Films that generally supported conservation, and preservation of natural resources and valued nature/animals, she labeled as “pro-environment.” As a whole, these movies saw nature/animals/Earth as something valuable or worthwhile or recognized the limits on resources and the planet. In contrast “anti-environment” films tended to either show or support human exploitation of nature.
Some highlights of Strain’s study:
- Films have become more pro-environment over the past 15 years, showing a large shift in environmental discourse in a short span of time. In her 1998-2002 sample, pro-environment themes in all films and documentaries were split; whereas, the same themes were overwhelmingly dominant in the 2008-2013 sample.
- All children’s film samples contained environment-friendly ideologies, such as sustainable behavior; whereas, many of the adult films did not.
- At the turn of the millennium, films tended to be more anti-environment than they are today. “What mostly mattered in film from the late 1990s to early 2000s was economic gain. Movies made later than 2003 had more of a pro-environment message. … Recognizing that resources are limited, finding value in earth and nature and the planet, and expressing those values as important,” Strain said.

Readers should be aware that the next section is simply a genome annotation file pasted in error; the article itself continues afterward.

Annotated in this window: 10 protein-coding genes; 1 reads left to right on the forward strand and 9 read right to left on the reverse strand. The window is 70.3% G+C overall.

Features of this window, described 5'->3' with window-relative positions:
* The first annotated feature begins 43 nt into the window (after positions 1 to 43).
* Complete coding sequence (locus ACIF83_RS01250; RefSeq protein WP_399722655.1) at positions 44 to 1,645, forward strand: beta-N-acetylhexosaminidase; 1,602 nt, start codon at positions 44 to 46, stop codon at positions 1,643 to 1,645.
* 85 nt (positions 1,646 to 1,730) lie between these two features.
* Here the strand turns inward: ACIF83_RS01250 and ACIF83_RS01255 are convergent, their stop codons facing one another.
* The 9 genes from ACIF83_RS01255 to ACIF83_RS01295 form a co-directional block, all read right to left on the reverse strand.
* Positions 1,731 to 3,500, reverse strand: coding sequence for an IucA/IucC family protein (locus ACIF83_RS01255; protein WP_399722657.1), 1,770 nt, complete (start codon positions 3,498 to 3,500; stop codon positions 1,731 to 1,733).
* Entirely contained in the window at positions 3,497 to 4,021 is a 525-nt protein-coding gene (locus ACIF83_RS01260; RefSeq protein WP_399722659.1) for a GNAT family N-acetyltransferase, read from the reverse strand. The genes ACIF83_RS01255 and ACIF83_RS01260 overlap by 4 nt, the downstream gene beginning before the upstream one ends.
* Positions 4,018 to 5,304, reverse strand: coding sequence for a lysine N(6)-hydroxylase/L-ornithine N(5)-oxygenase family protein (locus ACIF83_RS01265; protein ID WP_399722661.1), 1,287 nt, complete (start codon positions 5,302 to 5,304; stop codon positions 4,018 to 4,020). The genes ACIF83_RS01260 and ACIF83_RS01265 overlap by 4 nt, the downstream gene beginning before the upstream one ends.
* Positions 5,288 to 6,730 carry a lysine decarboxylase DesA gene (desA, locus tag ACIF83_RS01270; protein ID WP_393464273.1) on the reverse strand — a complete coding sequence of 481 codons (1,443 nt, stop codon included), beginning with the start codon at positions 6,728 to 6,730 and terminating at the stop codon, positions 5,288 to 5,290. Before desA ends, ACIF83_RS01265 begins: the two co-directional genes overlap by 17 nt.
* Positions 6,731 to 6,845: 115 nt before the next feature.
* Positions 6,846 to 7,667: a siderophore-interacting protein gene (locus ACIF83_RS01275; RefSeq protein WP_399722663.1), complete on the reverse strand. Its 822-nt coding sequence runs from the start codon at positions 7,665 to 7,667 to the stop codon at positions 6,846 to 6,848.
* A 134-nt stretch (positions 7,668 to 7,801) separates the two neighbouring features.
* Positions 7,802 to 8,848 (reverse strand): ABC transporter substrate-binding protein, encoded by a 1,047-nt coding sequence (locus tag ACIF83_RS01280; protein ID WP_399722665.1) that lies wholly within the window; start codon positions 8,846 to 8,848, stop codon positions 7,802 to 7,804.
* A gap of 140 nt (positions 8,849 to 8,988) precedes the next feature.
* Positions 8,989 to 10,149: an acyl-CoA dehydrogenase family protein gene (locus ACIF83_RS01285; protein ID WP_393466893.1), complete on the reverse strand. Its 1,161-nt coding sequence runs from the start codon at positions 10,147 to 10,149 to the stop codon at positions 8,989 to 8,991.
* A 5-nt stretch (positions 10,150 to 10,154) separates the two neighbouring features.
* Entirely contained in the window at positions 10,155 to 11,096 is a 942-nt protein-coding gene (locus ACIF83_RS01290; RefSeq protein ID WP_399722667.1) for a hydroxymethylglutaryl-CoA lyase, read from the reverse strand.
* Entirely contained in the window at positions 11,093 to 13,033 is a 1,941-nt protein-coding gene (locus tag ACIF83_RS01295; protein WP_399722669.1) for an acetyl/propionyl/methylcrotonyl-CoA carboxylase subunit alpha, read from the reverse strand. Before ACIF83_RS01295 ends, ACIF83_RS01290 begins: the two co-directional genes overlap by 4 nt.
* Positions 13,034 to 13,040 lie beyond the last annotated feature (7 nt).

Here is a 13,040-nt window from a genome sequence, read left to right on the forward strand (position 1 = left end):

- The children’s animated film “Happy Feet” (2006) uses overfishing to instigate critical thought on environmental issues, “even though people tend to think of global warming when they consider negative environmental impacts and penguins,” Strain said. ‘The film gets its message across without being preachy,” she noted. She also added that the film encourages viewers to think about environmental issues related to penguins and humans and the chain reaction that results from overfishing.
- Films that scored poorly for their environmental messages? “The World Is Not Enough” (1999), starring Pierce Brosnan as James Bond, “WALL-E” (2008) and “2012” (2009).
Her vantage point as a sociology and psychology double major was insightful: “A psychologist can look at individual behaviors and attitudes, but a sociologist can look at institutional structures. I know one of the things we talk about most frequently in sociology is environmental issues and environmental injustices – so, for instance, we might look at a certain minority group receiving more toxins from certain dump sites and how that affects their health, education, income, job access and how it all ties into socioeconomic status.”
Strain said she believes that in her lifetime, “people see ‘reduce, reuse, recycle’ as an opportunity as opposed to an obligation.’ … I write in my paper about starting to see a shift of valuing the Earth and nature in films, and I ask if this trend is going to continue, or is it reflecting Hollywood’s attempt to bank off the current culture?”
She chose the project, which was funded by a Young Scholars Grant and advised by Dr. William Kinney (Sociology and Criminal Justice Department, College of Arts and Sciences), because it bridged two of her passions: culture and environmental issues. She hopes her study will spark further research into how mass media conveys messages about exploited and degrading nature, and how viewers internalize those images.